The knock detecting apparatus 2 of the present invention will now be described in detail. In FIGS. 2A and 2B showing a first embodiment of the invention, numeral 21 designates a disk-like vibrating means made of a magnetic material (e.g., iron or any of iron-nickel alloys) and having resonant frequencies at knocking frequencies ranging from 5 to 10 kHz. This vibrating means 21 comprises a reed member 21a having the resonant frequencies 5 to 10 kHz and a support member 21b for holding the reed assembly 21a, these members are made of a single magnetic plate. The reed member 21a is supported at its ends by the support member 21b. Numeral 22 designates a cylindrical-shaped magnet of alnico, ferrite or the like and which is magnetized in the axial direction with N-pole on the upper side and S-pole on the lower side as shown in FIG. 2B. Numeral 23 represents a cylinder-shaped bar magnetic member made of iron, iron-nickel alloy or the like and which extends in the axial direction to form the central magnetic path with its one end being opposite to the member 21a to form a gap G therebetween. At the other end of the magnetic member 23 there is provided a flange 23a which is made in contact with the magnet 22. Numeral 25 represents a coil directly wound around the bar-like magnetic member 23. One end of the coil 25 is electrically connected to this bar-like magnetic member 23 by peeling off the insulating film of the beginning end conductor and by directly winding it on the magnetic member 23. The other end 25c of the coil 25 is led out through a seal plate 28 which covers the opening end of a housing 27. Numeral 26 represents a holding plate made of a nonmagnetic material and which serves as a bobbin of the coil 25. At the center hole of the plate 26 there are provided a plurality of projections 26a. The ends of projections 26a define a hole having a diameter smaller than the diameter of the bar-like magnetic member 23. The holding plate 26 is secured to the member 23 by pressing holding plate 26 into member 23 so that projections 26a engage member 23. Numeral 29 denotes a support made of a nonmagnetic material such as aluminum, copper alloy or stainless steel, one end of which is securely connected to the magnetic member 23 by welding, soldering, driving in or the like, and the other end of which is driven in a recess 27e which is provided in the center of the bottom of the housing 27 through the center hole of a cup-shape magnetic member 30. This support 29 is made of a non-magnetic material and thus most suitably designed to have a magnetic reluctance great enough to be substantially equivalent to air gap. The peripheral wall of the housing 27 is approximately cylindrical and made of a magnetic material of iron, iron nickel alloy or the like (in this case, it may be of a nonmagnetic material). The housing 27 has a block mounting screw 27a at the lower portion, the vibrating member 21 secured to its upper inner peripheral surface, a step 27b for sealing the interior and a hexagonal portion for wrench for tightening the housing 27 to the engine block with the screw 27a. In these magnetic elements of the structure, those which are apt to rust, such as the vibrating member 21 are sometimes plated with a magnetic material such as nickel, cobalt or the like. The sealing plate 28 serves to seal the detector thereby protecting it from the moisture and dust of the external air. This plate 28 is made of a nonmagnetic material such as stainless steel or the like. Firmly fitted onto the plate 28 is a resin connecter 28a having signal take-out terminals 28b fixedly embedded therein. The output terminal 25c of the coil 25 is connected to the output terminal 28b of this resin connecter 28a, and this output terminal 28b is connected through an external socket (not shown) to external signal lines. The cup-shaped magnetic member 30 has its outer peripheral and outer bottom surfaces made in close contact with the inner peripheral and inner bottom surfaces of the housing 27. Between the support member 21b of the vibrating member 21 and the seal plate 28 there is interposed a support member 24 made of a magnetic material (which may be replaced by a nonmagnetic material) and which keeps the support member 21b of the vibrating member 21 in close contact with the end of the cup-shaped magnetic member 30 and the step 27b of the housing 27. This support member 24 is fitted onto the inner peripheral surface of the housing 27 by driving or the like so as to support the vibrating member 21 stably and securely. In the space between the outer peripheral edge of the plate 28 and the opening end of the housing 27 is placed a sealing 28c which is made of rubber, and the opening end of the housing is calked to seal tightly. In this detecting apparatus, a magnetic path is formed by the north pole of the magnet 22, the bar magnetic material 23, the gap G, the vibrating member 21, the cup-shaped magnetic material 30 and the south pole of the magnet 22. Thus, in this embodiment, the center magnetic path portion is formed by the magnetic material 23 and the magnet 22, the radial magnetic path portion is formed by the bottom wall of the cup-shaped magnetic material 30, and the outer peripheral magnetic path portion is formed by the side peripheral wall of the cup-shaped magnetic material 30. In order to prevent the interlinkage magnetic flux from change due to the relative positional shift of the coil 25, magnet 22 and the magnetic material 23, a mold resin 31 is filled closely in the housing 27 except the peripheral area of the vibrating member 21.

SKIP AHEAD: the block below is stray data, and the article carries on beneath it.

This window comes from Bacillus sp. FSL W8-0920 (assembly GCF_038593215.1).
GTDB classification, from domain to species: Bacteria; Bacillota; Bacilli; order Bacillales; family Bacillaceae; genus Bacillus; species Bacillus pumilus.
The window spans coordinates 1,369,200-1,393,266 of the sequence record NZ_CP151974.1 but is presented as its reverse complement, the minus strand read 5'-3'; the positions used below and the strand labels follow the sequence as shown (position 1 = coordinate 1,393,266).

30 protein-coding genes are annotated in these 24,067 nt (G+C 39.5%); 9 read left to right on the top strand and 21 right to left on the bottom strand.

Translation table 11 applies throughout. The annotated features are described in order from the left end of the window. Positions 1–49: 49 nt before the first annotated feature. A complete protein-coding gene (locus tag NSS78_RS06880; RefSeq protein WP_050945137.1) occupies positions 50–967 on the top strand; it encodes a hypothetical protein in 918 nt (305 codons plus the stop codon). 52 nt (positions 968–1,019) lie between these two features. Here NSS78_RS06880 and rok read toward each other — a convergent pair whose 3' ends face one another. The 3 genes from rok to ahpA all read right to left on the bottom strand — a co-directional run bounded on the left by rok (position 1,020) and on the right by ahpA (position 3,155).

The operation of the construction will be described. The detector 2 as described above is secured to the cylinder block with the screw 27a. The knocking vibration caused in the cylinder block is transmitted to the vibrating member 21 through the housing 27 and the cup-shaped magnetic material 30. Since the reed segment 21a is fastened tightly at both ends to the housing 27, the reed segment 21a itself comes to vibrate at its natural frequency in accordance with the frequency and intensity of the vibration of knocking. At this time, since the elements other than the reed segment 21a is provided to move with the housing 27, the reed segment 21a alone vibrates in the magnetic path, so that the gap G is changed to vary the magnetic reluctance of the magnetic path, thereby inducing a voltage in the coil in response to the change of magnetic flux. This voltage signal is applied through a single signal line connecting the end 25c and the terminal 28b to the detecting circuit because the beginning end of the coil 25 is grounded through the bar-like magnetic material 23 and the support 29 to the housing. Since all the magnetic flux emerging from the magnet 22 does not pass the above magnetic path (some magnetic flux leaks to the external), the leaking magnetic flux is considerably reduced as compared with that passing through the closed magnetic circuit, by selecting proper quality of the components and suitable spacings therebetween. Thus, the flux leakage does not particularly present any problem. Since the reed segment 21a is designed to resonate to the knocking frequency (for example, 8 kHz substantially at the center between 7 and 10 kHz), the knocking detection sensitivity particularly is high at this frequency, and the signal sensitivity in the other frequency bands is relatively reduced. Thus, the S/N ratio in the knocking detection is increased.